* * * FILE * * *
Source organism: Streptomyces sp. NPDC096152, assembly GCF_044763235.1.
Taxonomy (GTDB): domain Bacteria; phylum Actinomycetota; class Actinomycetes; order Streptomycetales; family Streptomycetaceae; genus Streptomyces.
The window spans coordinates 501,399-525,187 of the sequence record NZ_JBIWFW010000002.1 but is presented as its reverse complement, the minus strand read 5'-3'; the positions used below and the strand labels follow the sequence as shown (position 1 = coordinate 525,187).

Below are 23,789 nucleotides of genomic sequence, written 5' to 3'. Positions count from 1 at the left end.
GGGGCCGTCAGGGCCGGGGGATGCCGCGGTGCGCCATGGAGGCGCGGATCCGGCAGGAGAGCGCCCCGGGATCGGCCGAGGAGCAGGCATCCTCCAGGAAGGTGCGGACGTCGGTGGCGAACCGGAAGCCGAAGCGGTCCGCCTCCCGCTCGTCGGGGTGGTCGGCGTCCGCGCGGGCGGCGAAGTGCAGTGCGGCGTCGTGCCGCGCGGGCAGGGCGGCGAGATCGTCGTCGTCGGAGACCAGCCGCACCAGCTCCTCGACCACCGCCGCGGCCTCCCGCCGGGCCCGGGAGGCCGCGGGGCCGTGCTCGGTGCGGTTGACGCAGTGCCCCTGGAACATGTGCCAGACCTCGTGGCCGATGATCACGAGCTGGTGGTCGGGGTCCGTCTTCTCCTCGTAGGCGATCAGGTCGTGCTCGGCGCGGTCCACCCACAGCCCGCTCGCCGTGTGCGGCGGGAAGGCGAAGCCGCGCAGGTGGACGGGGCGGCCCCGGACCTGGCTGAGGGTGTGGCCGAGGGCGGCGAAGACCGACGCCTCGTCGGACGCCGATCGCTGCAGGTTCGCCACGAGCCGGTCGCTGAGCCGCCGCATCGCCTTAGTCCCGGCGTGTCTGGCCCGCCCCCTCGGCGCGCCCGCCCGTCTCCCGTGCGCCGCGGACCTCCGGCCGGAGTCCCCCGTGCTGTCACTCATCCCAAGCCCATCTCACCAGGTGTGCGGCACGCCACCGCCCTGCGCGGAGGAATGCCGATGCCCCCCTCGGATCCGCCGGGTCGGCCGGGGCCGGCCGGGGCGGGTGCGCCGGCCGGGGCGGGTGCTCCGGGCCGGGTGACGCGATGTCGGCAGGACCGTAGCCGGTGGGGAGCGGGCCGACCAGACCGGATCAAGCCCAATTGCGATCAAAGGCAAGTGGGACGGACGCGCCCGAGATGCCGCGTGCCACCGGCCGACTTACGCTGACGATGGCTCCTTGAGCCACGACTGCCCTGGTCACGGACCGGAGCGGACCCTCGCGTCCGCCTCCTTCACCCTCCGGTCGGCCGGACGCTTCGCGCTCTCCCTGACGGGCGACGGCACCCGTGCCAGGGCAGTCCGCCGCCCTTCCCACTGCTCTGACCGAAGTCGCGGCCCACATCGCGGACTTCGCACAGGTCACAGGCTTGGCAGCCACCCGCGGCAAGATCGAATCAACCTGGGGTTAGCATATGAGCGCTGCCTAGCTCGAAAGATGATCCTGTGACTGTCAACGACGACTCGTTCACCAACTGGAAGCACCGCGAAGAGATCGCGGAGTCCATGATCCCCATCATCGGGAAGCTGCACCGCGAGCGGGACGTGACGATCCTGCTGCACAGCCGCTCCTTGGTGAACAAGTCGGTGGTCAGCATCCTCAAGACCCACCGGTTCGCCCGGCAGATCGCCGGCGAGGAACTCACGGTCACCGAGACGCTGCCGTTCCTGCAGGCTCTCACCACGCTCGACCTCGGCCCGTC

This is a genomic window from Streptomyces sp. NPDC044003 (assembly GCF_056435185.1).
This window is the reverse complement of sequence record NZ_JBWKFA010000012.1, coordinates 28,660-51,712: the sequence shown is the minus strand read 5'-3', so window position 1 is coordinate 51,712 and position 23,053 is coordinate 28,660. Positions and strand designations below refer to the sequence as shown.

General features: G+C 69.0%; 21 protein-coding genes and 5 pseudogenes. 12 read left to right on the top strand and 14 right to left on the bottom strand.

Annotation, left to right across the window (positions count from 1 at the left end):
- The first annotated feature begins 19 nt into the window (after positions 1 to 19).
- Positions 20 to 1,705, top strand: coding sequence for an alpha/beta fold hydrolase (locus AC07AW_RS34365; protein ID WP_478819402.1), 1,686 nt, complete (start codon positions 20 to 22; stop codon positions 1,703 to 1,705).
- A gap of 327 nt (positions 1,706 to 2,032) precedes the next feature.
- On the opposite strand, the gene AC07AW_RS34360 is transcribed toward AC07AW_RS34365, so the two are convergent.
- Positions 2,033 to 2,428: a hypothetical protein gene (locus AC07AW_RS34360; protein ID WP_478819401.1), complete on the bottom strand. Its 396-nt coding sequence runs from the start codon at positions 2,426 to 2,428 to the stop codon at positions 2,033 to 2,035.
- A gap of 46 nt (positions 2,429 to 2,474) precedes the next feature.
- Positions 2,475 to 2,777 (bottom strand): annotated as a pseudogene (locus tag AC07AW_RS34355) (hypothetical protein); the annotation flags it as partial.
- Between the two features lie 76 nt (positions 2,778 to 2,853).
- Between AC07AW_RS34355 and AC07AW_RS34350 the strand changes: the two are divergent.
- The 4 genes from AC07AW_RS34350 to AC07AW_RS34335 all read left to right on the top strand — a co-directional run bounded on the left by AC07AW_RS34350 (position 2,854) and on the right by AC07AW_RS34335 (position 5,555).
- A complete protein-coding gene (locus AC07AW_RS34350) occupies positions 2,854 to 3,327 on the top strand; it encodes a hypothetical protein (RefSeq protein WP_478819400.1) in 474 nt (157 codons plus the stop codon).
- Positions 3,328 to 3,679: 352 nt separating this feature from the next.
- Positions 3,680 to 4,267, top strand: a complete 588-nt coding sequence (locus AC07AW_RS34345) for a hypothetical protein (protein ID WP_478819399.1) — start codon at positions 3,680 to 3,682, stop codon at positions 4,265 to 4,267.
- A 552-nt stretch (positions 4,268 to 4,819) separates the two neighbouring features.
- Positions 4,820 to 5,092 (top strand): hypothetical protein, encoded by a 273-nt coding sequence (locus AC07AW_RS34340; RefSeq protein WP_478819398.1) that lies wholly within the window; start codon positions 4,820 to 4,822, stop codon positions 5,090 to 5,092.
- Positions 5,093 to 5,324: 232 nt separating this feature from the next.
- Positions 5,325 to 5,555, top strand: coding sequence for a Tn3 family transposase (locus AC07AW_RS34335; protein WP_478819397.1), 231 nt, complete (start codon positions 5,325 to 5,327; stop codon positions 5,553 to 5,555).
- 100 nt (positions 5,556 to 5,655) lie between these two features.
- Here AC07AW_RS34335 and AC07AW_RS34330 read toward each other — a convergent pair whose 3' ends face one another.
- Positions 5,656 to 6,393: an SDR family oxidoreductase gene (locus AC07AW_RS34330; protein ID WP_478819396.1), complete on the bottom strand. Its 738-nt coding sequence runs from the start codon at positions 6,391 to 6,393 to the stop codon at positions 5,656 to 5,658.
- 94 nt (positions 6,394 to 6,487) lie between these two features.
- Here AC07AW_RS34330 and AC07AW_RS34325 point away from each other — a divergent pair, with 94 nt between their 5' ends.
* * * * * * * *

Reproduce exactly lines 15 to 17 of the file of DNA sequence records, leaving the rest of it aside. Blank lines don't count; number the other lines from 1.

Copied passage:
- A gap of 46 nt (positions 2,429 to 2,474) precedes the next feature.
- Positions 2,475 to 2,777 (bottom strand): annotated as a pseudogene (locus tag AC07AW_RS34355) (hypothetical protein); the annotation flags it as partial.
- Between the two features lie 76 nt (positions 2,778 to 2,853).